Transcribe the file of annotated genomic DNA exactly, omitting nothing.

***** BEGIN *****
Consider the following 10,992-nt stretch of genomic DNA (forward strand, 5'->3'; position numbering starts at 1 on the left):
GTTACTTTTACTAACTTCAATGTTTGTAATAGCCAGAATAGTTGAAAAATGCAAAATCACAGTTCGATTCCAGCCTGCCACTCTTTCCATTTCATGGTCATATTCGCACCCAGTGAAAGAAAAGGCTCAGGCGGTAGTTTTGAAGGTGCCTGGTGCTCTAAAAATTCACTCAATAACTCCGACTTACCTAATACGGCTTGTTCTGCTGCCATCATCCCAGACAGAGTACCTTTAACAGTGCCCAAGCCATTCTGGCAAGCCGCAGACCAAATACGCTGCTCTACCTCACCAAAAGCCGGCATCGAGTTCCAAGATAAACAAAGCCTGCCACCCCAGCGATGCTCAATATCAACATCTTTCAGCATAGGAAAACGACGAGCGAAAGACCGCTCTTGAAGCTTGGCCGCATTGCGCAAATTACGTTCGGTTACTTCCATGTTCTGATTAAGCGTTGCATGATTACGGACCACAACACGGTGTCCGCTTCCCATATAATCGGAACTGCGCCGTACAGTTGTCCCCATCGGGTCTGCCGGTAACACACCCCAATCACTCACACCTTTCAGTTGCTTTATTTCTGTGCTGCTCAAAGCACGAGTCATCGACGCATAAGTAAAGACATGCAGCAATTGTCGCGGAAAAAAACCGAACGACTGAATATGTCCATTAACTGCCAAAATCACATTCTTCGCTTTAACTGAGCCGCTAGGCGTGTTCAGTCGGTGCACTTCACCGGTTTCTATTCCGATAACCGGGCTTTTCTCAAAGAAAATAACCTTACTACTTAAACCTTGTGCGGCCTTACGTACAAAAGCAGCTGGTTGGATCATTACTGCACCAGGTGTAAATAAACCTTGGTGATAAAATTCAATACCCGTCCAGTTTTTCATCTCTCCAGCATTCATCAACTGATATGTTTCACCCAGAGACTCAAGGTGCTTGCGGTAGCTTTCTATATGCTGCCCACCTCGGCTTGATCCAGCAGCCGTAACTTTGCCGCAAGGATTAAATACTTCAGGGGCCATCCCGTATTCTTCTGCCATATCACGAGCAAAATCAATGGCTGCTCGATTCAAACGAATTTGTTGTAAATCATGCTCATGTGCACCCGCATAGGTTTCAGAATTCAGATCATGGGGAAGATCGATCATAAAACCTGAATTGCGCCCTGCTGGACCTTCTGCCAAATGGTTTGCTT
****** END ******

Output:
Consider the following 10,992-nt stretch of genomic DNA (forward strand, 5'->3'; position numbering starts at 1 on the left):
GTTACTTTTACTAACTTCAATGTTTGTAATAGCCAGAATAGTTGAAAAATGCAAAATCACAGTTCGATTCCAGCCTGCCACTCTTTCCATTTCATGGTCATATTCGCACCCAGTGAAAGAAAAGGCTCAGGCGGTAGTTTTGAAGGTGCCTGGTGCTCTAAAAATTCACTCAATAACTCCGACTTACCTAATACGGCTTGTTCTGCTGCCATCATCCCAGACAGAGTACCTTTAACAGTGCCCAAGCCATTCTGGCAAGCCGCAGACCAAATACGCTGCTCTACCTCACCAAAAGCCGGCATCGAGTTCCAAGATAAACAAAGCCTGCCACCCCAGCGATGCTCAATATCAACATCTTTCAGCATAGGAAAACGACGAGCGAAAGACCGCTCTTGAAGCTTGGCCGCATTGCGCAAATTACGTTCGGTTACTTCCATGTTCTGATTAAGCGTTGCATGATTACGGACCACAACACGGTGTCCGCTTCCCATATAATCGGAACTGCGCCGTACAGTTGTCCCCATCGGGTCTGCCGGTAACACACCCCAATCACTCACACCTTTCAGTTGCTTTATTTCTGTGCTGCTCAAAGCACGAGTCATCGACGCATAAGTAAAGACATGCAGCAATTGTCGCGGAAAAAAACCGAACGACTGAATATGTCCATTAACTGCCAAAATCACATTCTTCGCTTTAACTGAGCCGCTAGGCGTGTTCAGTCGGTGCACTTCACCGGTTTCTATTCCGATAACCGGGCTTTTCTCAAAGAAAATAACCTTACTACTTAAACCTTGTGCGGCCTTACGTACAAAAGCAGCTGGTTGGATCATTACTGCACCAGGTGTAAATAAACCTTGGTGATAAAATTCAATACCCGTCCAGTTTTTCATCTCTCCAGCATTCATCAACTGATATGTTTCACCCAGAGACTCAAGGTGCTTGCGGTAGCTTTCTATATGCTGCCCACCTCGGCTTGATCCAGCAGCCGTAACTTTGCCGCAAGGATTAAATACTTCAGGGGCCATCCCGTATTCTTCTGCCATATCACGAGCAAAATCAATGGCTGCTCGATTCAAACGAATTTGTTGTAAATCATGCTCATGTGCACCCGCATAGGTTTCAGAATTCAGATCATGGGGAAGATCGATCATAAAACCTGAATTGCGCCCTGCTGGACCTTCTGCCAAATGGTTTGCTT